Master Course in Zero Trust Architecture 2.0, Zero Trust Architecture, Cyber security, Network security, Microsoft, Oracle, IBM Zero Trust Architecture, MFA Security.
Master course in Zero Trust Architecture 2.0
What is Zero Trust Architecture?
Zero trust is when security policy is applied based on context established through least-privileged access controls and strict authentication, not assumed trust. Zero trust architectures simplify network infrastructure, make users happier, and keep cyberthreats at a distance.
Since John Kindervag, then at Forrester Research, coined the phrase, zero trust architectures follow the maxim “never trust, always verify.” To block inappropriate access and lateral movement throughout an environment, zero trust architecture enforces access policies based on context—including the user’s role and location, the device they’re using, and the data they’re asking for.
A zero trust architecture means you know who’s using what, and you can track it, including encrypted traffic; you need to monitor and verify the traffic between parts of the environment; and you need multifactor authentication (MFA) that goes beyond passwords.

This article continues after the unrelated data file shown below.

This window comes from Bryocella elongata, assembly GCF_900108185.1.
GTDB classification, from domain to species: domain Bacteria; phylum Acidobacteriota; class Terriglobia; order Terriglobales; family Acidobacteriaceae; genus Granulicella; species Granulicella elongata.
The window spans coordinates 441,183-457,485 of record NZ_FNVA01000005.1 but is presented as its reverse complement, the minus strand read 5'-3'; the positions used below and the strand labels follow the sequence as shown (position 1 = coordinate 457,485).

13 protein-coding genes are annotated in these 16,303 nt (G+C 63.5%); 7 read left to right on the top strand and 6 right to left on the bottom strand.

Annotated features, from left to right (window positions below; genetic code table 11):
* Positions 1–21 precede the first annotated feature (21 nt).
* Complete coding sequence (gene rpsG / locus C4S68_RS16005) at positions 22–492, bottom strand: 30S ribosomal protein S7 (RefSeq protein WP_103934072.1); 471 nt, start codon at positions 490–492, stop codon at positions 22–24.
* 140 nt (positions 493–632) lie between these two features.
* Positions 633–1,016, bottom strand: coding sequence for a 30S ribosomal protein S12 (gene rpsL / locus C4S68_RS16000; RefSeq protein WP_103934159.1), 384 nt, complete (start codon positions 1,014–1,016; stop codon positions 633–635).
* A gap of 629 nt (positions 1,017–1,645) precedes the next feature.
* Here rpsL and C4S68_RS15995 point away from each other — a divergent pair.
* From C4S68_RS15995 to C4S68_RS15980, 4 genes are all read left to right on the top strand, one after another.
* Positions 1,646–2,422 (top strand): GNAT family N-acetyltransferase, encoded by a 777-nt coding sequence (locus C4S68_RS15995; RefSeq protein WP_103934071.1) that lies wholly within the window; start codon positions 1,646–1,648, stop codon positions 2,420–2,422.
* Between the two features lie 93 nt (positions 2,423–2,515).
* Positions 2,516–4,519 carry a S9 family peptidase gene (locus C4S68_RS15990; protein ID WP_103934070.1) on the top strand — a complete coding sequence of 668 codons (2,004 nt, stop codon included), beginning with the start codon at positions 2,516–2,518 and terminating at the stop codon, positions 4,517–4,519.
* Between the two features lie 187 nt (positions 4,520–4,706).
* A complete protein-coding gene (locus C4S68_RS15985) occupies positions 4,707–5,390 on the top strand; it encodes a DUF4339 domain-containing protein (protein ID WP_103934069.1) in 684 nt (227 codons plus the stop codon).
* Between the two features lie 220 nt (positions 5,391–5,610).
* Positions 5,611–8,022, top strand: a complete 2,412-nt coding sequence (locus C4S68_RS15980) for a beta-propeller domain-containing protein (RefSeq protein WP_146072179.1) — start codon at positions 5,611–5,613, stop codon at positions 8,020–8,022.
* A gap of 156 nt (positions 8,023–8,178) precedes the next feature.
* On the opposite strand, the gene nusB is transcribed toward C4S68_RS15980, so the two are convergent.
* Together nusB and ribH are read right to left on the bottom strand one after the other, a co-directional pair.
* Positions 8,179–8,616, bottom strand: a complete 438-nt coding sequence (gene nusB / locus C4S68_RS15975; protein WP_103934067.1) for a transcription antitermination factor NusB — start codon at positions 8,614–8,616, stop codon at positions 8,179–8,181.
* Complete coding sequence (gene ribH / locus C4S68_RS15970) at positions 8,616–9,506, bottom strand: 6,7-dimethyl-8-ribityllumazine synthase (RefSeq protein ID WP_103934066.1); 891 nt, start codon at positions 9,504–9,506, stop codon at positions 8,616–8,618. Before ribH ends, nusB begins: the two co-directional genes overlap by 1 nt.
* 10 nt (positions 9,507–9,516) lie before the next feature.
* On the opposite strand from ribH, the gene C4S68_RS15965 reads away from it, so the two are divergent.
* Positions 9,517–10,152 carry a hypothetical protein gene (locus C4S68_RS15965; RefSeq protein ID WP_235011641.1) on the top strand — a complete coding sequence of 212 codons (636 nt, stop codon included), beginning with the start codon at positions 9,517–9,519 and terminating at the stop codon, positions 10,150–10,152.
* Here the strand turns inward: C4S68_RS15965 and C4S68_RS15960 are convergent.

An important thing to remember is that in a zero trust architecture, a resource’s location isn’t as important as before. Rather than rigid network segmentation, software-defined microsegmentation protects your data, workflows, services, and such anywhere, in your data center or distributed hybrid or multicloud.
By using a network-centric data security strategy that provides specific access only to those who need it, Zero Trust Architecture focuses on the business needs and functionality of an organization. By enabling parameters to dictate access and restrictions, the Zero Trust model views data security from a whole new perspective. As opposed to legacy networks that have little to no visibility or control over network and data usage, Zero Trust Architectures see all network traffic through segmentation gateways with granular policies governing access to data, apps, and assets. There are certain rules that have to be followed before a resource can be accessed in a Zero Trust network.
The five major topics I want to cover in this master’s course are
1. Zero trust architecture 2.0: introduction and importance
2. A zero trust architecture’s objective, concept, maintenance, and pillars
3. Microsoft, Oracle, and IBM zero trust architecture practices
4. Zero trust architecture design principles and framework
5. Building a zero trust architecture and strategy